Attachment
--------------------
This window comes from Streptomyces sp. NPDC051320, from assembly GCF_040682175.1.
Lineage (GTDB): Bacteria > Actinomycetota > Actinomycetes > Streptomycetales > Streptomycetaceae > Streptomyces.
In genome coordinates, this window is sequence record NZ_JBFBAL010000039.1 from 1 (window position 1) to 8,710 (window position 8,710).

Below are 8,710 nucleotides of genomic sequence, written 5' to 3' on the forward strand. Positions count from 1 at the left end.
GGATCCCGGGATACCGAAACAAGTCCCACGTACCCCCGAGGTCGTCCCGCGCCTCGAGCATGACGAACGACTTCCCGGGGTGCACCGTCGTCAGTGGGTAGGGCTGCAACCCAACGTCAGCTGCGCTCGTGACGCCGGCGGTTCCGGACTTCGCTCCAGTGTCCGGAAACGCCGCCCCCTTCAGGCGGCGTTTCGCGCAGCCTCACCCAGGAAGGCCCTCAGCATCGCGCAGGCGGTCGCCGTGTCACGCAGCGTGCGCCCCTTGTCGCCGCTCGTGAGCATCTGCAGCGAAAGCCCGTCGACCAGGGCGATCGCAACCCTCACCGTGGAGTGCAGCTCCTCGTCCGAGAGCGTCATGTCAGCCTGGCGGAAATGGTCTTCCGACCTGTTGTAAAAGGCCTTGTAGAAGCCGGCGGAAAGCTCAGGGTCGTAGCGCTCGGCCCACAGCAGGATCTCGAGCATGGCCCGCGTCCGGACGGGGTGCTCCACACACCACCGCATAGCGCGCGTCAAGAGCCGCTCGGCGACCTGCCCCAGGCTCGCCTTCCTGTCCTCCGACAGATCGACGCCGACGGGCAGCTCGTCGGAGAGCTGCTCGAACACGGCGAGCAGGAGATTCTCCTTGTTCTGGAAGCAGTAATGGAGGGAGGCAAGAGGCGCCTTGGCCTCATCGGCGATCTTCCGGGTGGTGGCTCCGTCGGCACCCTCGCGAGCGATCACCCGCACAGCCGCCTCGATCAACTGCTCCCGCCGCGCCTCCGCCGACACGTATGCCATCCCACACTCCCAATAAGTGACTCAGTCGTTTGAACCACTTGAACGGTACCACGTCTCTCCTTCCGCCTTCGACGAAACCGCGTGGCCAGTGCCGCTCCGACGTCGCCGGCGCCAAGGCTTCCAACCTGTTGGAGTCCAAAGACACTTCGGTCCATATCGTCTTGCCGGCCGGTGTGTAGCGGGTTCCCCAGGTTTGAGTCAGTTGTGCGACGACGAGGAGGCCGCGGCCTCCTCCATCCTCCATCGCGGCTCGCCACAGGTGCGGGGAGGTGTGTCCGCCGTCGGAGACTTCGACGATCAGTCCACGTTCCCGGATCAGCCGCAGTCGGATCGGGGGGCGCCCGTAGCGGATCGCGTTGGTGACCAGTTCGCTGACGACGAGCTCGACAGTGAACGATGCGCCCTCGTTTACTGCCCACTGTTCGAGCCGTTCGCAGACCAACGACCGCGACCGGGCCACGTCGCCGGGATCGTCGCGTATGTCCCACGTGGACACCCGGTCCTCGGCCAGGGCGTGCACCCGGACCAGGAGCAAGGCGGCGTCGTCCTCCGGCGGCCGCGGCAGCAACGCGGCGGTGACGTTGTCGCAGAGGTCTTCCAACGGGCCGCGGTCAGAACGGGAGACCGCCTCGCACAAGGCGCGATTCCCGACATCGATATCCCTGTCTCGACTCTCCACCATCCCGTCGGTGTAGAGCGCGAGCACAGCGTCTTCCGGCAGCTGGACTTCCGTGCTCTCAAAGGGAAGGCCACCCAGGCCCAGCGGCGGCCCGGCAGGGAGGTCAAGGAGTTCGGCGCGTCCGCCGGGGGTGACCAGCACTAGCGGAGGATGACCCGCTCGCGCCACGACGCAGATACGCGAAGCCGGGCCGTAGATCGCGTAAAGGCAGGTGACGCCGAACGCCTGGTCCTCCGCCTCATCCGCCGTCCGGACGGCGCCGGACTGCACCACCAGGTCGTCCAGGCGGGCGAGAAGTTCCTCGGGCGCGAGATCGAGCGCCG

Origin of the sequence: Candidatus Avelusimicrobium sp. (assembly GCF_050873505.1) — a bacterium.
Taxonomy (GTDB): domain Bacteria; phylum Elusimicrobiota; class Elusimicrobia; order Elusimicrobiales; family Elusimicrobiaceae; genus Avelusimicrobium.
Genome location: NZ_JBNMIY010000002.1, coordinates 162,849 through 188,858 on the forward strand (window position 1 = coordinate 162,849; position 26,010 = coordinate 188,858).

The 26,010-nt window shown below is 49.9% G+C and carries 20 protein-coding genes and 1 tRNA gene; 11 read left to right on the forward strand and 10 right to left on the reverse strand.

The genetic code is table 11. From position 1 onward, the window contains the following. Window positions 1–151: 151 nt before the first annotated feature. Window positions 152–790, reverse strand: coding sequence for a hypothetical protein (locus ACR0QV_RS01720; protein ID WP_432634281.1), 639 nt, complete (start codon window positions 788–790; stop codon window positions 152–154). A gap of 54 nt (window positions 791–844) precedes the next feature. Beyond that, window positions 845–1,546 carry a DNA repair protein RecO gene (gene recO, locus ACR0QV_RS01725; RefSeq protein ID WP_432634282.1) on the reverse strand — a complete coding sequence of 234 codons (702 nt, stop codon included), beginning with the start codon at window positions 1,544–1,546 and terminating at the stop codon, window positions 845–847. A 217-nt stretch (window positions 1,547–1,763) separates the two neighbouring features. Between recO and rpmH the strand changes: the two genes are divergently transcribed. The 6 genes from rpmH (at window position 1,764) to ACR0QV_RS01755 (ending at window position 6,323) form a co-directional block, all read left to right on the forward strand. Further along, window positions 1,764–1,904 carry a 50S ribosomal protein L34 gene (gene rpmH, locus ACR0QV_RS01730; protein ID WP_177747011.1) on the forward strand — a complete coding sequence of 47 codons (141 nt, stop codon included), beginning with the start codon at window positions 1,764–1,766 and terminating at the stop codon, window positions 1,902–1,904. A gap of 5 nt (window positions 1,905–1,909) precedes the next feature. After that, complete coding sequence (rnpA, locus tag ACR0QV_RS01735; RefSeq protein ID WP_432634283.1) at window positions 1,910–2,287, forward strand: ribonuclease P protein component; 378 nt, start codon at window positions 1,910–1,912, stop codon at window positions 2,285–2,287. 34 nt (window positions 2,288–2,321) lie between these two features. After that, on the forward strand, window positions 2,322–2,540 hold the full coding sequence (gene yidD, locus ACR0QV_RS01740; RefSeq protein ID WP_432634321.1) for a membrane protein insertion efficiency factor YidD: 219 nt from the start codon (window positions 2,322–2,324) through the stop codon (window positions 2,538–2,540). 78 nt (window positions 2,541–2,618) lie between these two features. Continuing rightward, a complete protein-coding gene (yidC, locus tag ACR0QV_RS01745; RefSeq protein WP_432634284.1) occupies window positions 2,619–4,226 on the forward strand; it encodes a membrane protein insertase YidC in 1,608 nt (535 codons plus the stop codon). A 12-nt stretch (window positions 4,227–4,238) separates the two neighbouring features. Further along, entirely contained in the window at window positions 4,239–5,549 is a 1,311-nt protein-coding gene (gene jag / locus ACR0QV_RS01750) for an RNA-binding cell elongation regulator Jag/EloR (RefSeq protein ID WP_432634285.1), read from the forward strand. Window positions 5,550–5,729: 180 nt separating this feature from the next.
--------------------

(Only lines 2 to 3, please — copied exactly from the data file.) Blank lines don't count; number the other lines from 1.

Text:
Lineage (GTDB): Bacteria > Actinomycetota > Actinomycetes > Streptomycetales > Streptomycetaceae > Streptomyces.
In genome coordinates, this window is sequence record NZ_JBFBAL010000039.1 from 1 (window position 1) to 8,710 (window position 8,710).